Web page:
Techniques for improving memory
The human brain stores what it understands. This means that in order to remember something, we must first ‘make sense’ of it. This is why ‘rote learning’ doesn’t work long-term – and why random numbers are the most difficult information to store and recall, because they have no meaning. We can train ourselves to improve our recall, by learning to focus on the meaning of whatever it is we need to remember, and by tying that understanding to something familiar and easy to recall. This is how most mnemonic techniques work. Effective techniques for controlling and recalling numbers involve connecting individual numbers permanently to key concepts which can be understood and recalled, so that recalling the familiar objects brings back the number along with it. There is no shortcut to learning this method – it takes about a day to learn, then hours of practice to refine.
Learning how to learn
We have both short-term (working) memory and long-term memory. Short-term memory is what we can hold in our consciousness at any given time and work with – what you might call the brain’s RAM, and it is easily overloaded. Human beings can only hold between 5 and 9 pieces of information in their working memory at any given time. Add even one more item, and something will ‘drop off’. Long-term memory is like the brain’s hard-drive and is virtually unlimited – if we learn to store information effectively.
We overcome the limitation of our ‘RAM’ by connecting ideas together – by forming concepts and understandings, so that one element in the working memory links to an almost infinite number of concepts stored in the long-term memory. This is why the only way to improve your memory long-term is to forget about short-cuts and ‘memory techniques’ and concentrate on learning how to learn effectively – to store information effectively in the long-term memory, so that it is easily recalled, associated and used.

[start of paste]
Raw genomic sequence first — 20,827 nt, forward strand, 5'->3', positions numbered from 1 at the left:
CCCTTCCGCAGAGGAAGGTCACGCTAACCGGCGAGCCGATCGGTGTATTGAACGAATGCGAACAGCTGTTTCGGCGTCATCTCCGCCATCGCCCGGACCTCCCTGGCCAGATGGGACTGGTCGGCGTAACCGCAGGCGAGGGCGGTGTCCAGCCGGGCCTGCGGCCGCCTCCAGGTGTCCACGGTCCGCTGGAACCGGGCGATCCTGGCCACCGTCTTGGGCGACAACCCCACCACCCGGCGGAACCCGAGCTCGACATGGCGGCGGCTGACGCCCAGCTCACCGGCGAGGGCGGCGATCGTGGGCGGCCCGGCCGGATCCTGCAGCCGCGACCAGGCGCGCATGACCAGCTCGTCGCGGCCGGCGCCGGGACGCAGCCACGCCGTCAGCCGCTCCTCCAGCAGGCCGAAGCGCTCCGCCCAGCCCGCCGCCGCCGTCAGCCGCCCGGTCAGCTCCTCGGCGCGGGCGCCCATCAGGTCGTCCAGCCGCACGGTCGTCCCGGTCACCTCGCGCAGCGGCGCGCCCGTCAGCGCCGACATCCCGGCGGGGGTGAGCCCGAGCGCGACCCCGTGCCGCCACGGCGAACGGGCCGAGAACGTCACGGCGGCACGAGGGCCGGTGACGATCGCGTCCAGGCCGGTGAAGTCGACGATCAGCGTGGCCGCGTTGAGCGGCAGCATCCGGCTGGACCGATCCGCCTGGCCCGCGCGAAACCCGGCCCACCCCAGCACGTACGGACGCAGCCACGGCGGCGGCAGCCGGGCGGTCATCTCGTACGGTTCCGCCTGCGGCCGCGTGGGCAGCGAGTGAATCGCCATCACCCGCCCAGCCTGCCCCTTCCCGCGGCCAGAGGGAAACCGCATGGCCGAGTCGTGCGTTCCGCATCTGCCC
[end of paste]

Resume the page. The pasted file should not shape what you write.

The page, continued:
Active Storage and Active Recall
As Active Recall is part of an overall learning process, at MindChamps, we don’t run ‘Active Recall courses’ on their own. Our students are successful – for life – because they learn to control, own and use information effectively under any circumstances. Because we would rather train the brain to work how it was designed to work, we build Active Storage and Active Recall strategies into all our programmes. We leave ‘stand-alone’ ‘memory techniques’ to those who do not understand how memory operates, and so still think that there is a ‘quick fix’. For those who master the art of learning how to learn, Active Recall is a natural part of the process of controlling information and converting it into life-long knowledge, because what we know – what we truly understand – we never forget.
Food for thought – brain-friendly diet
Good memory is just a part of healthy brain function, and a healthy brain begins with a healthy body. A balanced diet incorporating the right combination of the basic food groups is a great start. However, research indicates that brain (and memory) function is improved with the inclusion of LCPs (Long-chain Polyunsaturated Fatty Acids) better known as Omega 3, 6 & 9. These can be acquired by eating ample servings of fish, or they can be taken as a supplement in capsule form. LCPs have also been shown to help many children with symptoms of ADHD, dyslexia and dyspraxia, as well as helping in the development of better eyesight – especially in younger children. Nuts (especially walnuts) are another dietary ‘must’ when it comes to brain function and memory.
Of course – as with everything else – the key is balance and moderation. Too much of a good thing is rarely beneficial.
Mr Brian Caswell
MindChamps Dean of Research and Programme Development
Read also: 12 Super Brain Foods for Kids